Welcome to our “Psychedelic Lunch” series, “Bob Dylan Week” where we find out how deep the rabbit hole really goes and explore music from the 60’s to today. Weekdays At Noon EST. Enjoy the trip!
Bob Dylan: The Stories Behind Some Of His Greatest Songs
‘Knockin’ On Heaven’s Door'(1973)
‘Knockin’ On Heaven’s Door'(1973) What does it mean?: Written for the film Pat Garrett And Billy The Kid and said to be inspired by the relationship between the two lead characters (“Mama put my guns in the ground/ I can’t shoot them anymore”). Dylan made a cameo in the film.
‘Highway 61 Revisited'(1965)
‘Highway 61 Revisited'(1965) What does it mean?: Dylan said it was inspired by Robert Johnson, the legendary blues singer who was said to have sold his soul to the devil at the crossroads of Highway 61 and Highway 49.
‘It Ain’t Me, Babe'(1964)
‘It Ain’t Me, Babe'(1964) What does it mean?: Speculation has been rife that this was simply about a one sided relationship or about his terse connection to the folk movement. Most agree that Dylan’s talking about the fact that at the time he reluctantly took the mantle of a figurehead for his generation (“It ain’t me you’re looking for”).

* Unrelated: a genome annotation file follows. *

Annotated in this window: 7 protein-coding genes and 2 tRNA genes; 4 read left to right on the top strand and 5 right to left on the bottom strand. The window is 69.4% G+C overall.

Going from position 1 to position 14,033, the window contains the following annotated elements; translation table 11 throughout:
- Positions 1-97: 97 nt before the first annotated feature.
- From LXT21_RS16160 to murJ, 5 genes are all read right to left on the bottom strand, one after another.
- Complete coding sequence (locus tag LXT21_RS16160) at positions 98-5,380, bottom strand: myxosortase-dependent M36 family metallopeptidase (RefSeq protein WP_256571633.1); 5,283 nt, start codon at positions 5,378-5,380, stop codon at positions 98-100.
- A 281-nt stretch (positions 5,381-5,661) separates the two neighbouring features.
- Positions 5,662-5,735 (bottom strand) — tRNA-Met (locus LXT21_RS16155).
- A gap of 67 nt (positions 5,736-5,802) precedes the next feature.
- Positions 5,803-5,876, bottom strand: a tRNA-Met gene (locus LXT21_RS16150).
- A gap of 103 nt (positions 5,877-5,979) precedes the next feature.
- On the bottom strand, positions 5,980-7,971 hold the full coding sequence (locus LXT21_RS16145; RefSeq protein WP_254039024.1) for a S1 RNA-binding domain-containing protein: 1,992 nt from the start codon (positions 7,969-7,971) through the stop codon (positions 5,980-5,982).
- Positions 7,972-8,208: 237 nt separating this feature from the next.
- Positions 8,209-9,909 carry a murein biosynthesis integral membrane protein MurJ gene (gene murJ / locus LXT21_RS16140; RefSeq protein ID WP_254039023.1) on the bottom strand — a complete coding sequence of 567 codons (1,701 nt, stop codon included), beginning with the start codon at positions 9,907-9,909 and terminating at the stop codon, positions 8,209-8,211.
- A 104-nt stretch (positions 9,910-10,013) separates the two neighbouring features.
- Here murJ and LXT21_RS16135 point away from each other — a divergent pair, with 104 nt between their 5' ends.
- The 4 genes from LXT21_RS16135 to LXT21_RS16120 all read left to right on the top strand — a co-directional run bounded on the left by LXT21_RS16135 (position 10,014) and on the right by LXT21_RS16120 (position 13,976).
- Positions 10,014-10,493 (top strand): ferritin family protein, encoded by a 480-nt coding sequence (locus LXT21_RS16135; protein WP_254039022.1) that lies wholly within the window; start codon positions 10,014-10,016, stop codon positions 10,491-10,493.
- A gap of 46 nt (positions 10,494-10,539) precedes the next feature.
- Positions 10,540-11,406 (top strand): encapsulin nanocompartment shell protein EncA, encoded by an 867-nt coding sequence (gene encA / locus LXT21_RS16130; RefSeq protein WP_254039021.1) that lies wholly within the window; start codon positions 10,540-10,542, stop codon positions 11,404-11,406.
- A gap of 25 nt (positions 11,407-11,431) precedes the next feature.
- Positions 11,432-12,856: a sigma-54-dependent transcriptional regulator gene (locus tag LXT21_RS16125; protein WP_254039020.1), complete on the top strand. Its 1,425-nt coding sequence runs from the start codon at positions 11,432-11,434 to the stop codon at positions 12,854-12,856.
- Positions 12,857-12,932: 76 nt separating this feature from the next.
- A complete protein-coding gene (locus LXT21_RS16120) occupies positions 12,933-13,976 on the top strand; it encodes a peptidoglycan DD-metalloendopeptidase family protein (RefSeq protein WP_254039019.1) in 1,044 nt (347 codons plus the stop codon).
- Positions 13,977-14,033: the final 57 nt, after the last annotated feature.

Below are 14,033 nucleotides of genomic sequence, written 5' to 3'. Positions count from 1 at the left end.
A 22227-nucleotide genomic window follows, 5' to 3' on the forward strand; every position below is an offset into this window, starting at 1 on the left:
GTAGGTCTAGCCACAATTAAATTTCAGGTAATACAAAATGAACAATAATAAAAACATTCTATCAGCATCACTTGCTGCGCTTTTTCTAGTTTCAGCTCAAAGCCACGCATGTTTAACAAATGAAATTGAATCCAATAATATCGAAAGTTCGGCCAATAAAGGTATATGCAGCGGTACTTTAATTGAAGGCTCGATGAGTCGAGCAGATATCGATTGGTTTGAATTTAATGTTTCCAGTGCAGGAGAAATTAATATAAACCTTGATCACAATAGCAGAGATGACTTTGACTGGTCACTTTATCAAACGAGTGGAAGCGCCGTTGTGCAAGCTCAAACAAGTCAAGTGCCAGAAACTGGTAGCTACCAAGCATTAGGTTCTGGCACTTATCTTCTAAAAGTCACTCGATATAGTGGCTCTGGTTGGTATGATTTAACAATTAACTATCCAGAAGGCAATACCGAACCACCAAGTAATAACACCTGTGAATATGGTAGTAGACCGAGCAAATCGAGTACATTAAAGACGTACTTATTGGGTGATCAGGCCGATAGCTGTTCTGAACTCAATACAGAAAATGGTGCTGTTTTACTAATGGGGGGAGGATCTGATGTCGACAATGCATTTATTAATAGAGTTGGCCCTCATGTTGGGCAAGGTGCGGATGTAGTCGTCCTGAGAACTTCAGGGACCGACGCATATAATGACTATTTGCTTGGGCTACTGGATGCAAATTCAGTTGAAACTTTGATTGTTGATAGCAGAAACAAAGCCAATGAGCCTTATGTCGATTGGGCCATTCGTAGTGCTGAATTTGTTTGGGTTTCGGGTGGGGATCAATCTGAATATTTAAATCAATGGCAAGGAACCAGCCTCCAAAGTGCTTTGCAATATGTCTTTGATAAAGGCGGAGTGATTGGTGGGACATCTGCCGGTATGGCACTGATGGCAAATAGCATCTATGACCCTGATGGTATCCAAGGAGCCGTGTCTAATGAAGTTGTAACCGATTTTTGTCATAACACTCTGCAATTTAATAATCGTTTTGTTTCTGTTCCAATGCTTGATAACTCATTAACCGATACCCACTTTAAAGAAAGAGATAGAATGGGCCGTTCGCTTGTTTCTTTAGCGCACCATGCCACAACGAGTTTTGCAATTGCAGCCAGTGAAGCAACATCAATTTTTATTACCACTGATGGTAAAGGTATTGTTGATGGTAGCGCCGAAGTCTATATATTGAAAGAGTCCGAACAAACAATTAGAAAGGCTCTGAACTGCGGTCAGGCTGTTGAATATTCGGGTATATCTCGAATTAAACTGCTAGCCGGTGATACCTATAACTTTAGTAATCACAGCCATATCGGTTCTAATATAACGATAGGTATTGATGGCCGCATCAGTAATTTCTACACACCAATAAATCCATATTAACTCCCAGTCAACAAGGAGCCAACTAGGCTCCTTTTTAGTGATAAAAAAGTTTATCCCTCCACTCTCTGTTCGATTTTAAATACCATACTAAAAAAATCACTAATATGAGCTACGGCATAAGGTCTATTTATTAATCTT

‘Sad Eyed Lady Of The Lowlands’ (1966)
‘Sad Eyed Lady Of The Lowlands’ (1966)What does it mean?: Said to be about his wife at the time Sara Lownds. On the song ‘Sara’ recorded much later Dylan sings: “Staying up for nights in the Chelsea Hotel, writing ‘Sad Eyed Lady Of The Lowlands’ for you”.
‘Joey’ (1976) What does it mean?: The song was about notorious mobster Joey Gallo. It was criticized at the time for its romantic take on the more violent elements of the gangster’s life.